"Under my plan, 85 percent of America will pay no tax or have a flat tax at our lowest rate of 15 percent," McCain said.
Both Bush and McCain have disagreed over whose plan offers more relief to working Americans. Bush says that under his plan, some 6 million people will no longer pay any income taxes. McCain argues that his plan would offer greater relief to more Americans, without rewarding high-income earners with increased tax relief, as he claims Bush's plan would.
McCain used three examples to compare his proposal and Bush's plan. For a single mother with two children earning $40,000, McCain said his plan would reduce her taxes from $2,810 to $1,212, while the same mother would pay $1,310 under Bush's plan
For a married couple with two children and a stay-at-home mother, McCain said his plan would lower their taxes from $2,270 to $610, assuming they put $3,000 into the tax-free savings account he wants to create. Otherwise, they would pay $1,060. Under Bush's plan, McCain said the couple would pay $670.
But for a "lucky millionaire,"McCain said his plan would cut the $325,000 tax bill of a person earning $1 million by $3,500 while Bush's plan would cut their bill by $50,000.
Bush's plan would cut taxes for the rich, giving the wealthiest 1 percent of Americans a 15 percent cut. But Bush's plan also includes cuts for low- and middle-income earners, as he noted during last week's GOP debate in South Carolina.
Bush is fighting back with a brand new television commercial that warns against giving politicians too much control of the budget surplus. The ad never mentions McCain by name, but it is clearly directed against him.
In the ad, Bush says the budget surplus may even be larger than anticipated. "That makes the idea of having a paltry tax cut even more risky," he said.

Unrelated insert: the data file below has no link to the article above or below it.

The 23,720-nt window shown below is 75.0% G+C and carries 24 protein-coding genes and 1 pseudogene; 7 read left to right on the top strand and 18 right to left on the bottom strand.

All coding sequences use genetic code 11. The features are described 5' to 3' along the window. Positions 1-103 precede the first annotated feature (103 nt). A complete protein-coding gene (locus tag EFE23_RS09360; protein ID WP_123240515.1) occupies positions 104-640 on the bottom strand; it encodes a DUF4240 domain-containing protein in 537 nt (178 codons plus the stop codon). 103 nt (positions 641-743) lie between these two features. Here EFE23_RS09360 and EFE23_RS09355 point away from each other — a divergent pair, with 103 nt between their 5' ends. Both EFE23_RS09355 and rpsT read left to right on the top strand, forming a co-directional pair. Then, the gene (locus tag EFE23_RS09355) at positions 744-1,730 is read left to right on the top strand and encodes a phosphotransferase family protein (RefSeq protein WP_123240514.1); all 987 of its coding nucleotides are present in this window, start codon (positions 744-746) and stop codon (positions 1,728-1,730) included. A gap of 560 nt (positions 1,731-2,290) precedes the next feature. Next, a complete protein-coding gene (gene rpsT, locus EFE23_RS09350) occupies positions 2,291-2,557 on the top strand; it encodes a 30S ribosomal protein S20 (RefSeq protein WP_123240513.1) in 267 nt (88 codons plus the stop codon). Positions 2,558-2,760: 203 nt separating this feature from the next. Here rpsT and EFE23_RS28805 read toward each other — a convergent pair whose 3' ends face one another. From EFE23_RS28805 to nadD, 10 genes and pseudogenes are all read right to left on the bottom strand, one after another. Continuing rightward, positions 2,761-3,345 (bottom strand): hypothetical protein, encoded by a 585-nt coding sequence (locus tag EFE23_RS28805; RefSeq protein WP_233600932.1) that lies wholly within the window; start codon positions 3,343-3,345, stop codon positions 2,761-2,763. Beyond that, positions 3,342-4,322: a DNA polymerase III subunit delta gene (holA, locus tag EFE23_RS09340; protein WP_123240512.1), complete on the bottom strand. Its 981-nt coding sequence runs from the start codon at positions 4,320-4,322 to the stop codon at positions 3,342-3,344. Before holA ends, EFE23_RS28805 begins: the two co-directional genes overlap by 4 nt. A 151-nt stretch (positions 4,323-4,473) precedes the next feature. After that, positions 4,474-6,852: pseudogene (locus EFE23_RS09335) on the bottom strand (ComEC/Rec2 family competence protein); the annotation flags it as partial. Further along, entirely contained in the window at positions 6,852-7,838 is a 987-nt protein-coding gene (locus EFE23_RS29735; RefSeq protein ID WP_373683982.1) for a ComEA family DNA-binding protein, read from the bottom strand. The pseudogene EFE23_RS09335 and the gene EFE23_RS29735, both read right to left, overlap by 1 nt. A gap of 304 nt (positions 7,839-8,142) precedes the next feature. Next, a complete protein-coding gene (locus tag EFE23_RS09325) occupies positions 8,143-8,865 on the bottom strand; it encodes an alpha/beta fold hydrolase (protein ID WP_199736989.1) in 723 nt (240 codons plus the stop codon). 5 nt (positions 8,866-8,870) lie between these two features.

Bush also supports the current moratorium on Internet taxes but has not yet said whether he would favor a permanent ban, which is opposed by many of his fellow governors, who fear a drop in state taxes as online shopping becomes more popular.
Bush also has historical baggage with which to contend. Bush's father, former President George Bush, was roundly criticized for breaking his famous "read my lips, no new taxes" promise in 1990.
But that was at a time of deep recession. The junior Bush hopes the budget surplus will help him keep his promise, which he reiterated last week. "This is not only no new taxes, this is tax cuts, so help me God," Bush said during a previous GOP debate in New Hampshire.
McCain also referred to a promise in his speech.
"Make no mistake, we can afford a tax cut and American taxpayers deserve one, but it must be a tax cut promise a leader can keep," he said.
CNN's Beth Fouhy and Frank Sesno contributed to this report, which was written by Douglas S. Wood.